Bluefield Daily Telegraph
Legislation recently passed by both houses of Congress, and now awaiting the signature of President Barack Obama, would require the Federal Emergency Management Agency to reassess guidelines used to evaluate requests for individual assistance following disasters such as last year’s derecho storm.
It’s a necessary and logical measure that should be signed into law by Obama. The legislation was sponsored by U.S. Rep. Nick Rahall, D-W.Va., after residents of the Mountain State suffered extensive financial losses as a result of extended power outages following the powerful June 2012 wind storm.
Thousands in our area — including hard hit Mercer County — went for more than a week without electricity last summer in the midst of a stifling heat wave following the derecho storm. In addition to property damage, many families lost weeks worth of food stored in their refrigerators as a result of the prolonged power outage. Across the state, Rahall estimated the losses at “hundreds of millions of dollars.”
However, because those types of losses did not explicitly fall within FEMA’s guidelines, the state’s request for individual assistance to help households with home repairs and personal property damage was initially denied by FEMA. A subsequent appeal was granted but narrowed in scope from 24 counties to only four. Similar individual assistance requests to help West Virginia residents impacted by Superstorm Sandy last October also were rejected by FEMA.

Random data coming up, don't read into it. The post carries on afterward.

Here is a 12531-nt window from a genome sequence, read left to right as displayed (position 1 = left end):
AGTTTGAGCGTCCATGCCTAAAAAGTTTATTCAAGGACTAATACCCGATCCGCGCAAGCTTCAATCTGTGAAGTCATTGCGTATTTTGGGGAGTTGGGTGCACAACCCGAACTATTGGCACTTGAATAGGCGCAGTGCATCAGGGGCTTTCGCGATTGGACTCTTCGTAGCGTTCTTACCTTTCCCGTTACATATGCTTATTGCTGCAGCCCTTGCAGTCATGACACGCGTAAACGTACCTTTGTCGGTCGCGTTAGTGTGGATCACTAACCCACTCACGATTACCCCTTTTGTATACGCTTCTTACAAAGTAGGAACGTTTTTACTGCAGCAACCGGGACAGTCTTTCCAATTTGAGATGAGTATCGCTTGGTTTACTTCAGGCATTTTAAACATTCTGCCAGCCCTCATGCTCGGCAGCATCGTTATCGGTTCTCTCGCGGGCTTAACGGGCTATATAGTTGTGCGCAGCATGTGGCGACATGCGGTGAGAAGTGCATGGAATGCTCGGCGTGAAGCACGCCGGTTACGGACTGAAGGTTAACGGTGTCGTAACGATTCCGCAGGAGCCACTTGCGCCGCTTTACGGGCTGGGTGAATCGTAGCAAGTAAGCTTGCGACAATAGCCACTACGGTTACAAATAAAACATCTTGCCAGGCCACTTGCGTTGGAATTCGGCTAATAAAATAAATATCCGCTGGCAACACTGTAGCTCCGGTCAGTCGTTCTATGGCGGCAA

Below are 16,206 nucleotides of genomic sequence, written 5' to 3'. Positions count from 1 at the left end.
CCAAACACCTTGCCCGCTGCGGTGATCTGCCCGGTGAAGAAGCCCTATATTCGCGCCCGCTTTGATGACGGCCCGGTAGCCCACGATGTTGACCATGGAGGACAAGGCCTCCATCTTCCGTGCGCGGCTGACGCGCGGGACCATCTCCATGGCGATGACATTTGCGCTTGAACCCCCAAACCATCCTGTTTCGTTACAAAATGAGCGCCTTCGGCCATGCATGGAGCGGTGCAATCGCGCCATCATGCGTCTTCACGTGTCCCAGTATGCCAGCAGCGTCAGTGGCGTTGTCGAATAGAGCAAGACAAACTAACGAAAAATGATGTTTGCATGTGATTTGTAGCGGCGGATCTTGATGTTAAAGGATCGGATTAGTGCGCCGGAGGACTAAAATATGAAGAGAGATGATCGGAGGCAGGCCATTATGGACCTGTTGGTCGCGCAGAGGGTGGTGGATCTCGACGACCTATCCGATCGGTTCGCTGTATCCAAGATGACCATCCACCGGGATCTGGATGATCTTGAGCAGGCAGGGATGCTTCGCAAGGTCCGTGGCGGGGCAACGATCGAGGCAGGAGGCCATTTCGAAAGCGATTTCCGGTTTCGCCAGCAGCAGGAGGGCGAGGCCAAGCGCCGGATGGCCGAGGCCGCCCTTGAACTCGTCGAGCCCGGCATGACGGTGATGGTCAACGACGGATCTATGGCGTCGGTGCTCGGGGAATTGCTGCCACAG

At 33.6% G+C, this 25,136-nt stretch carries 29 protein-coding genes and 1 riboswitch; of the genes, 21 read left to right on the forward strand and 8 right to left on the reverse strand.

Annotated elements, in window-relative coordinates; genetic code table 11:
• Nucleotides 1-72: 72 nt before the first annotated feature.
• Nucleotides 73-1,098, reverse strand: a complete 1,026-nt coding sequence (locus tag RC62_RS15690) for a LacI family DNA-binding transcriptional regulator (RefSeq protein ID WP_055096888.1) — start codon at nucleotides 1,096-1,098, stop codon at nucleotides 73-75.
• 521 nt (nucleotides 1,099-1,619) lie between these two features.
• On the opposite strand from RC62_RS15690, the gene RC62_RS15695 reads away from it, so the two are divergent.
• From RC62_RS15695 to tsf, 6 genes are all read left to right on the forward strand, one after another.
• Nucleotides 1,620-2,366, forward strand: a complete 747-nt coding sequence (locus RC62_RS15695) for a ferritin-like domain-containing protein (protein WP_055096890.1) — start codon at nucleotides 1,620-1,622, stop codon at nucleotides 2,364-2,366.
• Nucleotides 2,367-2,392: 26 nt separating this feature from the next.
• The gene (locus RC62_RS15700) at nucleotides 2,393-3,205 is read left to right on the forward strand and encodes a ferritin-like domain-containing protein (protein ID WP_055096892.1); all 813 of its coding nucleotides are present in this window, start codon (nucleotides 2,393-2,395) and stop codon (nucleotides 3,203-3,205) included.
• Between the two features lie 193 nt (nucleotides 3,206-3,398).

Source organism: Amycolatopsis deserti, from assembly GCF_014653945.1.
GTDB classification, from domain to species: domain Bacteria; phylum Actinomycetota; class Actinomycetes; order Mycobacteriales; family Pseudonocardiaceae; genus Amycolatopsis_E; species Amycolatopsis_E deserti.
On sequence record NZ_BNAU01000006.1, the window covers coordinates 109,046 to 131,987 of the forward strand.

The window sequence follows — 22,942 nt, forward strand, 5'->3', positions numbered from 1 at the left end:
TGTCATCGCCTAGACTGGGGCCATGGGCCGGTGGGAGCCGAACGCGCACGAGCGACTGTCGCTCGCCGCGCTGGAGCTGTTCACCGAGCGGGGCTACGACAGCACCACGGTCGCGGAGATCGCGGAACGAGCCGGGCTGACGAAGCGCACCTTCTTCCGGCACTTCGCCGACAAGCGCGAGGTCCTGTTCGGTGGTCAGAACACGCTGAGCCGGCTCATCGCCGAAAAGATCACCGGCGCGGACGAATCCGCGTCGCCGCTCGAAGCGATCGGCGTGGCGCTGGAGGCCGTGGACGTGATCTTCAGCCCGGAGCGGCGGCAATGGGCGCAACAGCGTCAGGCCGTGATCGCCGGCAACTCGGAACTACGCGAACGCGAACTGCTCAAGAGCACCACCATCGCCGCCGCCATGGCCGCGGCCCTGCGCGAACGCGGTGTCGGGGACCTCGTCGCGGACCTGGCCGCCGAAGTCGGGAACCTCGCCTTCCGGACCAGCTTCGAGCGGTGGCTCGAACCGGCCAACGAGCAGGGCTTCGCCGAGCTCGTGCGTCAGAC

Rahall said the new legislation is designed to ensure federal disaster assistance programs are reaching those they are designed to help and are not stuck behind bureaucratic red tape. “I hope that this overdue review of FEMA’s individual assistance program leads to a more streamlined and consistent response when future emergencies arise,” the veteran West Virginia lawmaker said earlier this week.
Under the language that Rahall authored, FEMA will be encouraged to apply greater flexibility and use more objective criteria when assessing disaster assistance requests, including losses that result from extended power outages. FEMA would have one year to review, update, and revise through rulemaking the factors the agency considers when measuring the severity, magnitude and impact of a disaster.
Rahall’s legislation makes sense, and should be signed into law by Obama. There were many families across our region last summer who were expecting help from FEMA — and this newspaper received several calls from individuals wanting to know how to contact FEMA following the derecho storm. That’s why clearing up the red tape that prohibited FEMA from providing assistance last summer will be critical when the next disaster hits.
Rahall’s measure should be promptly signed into law.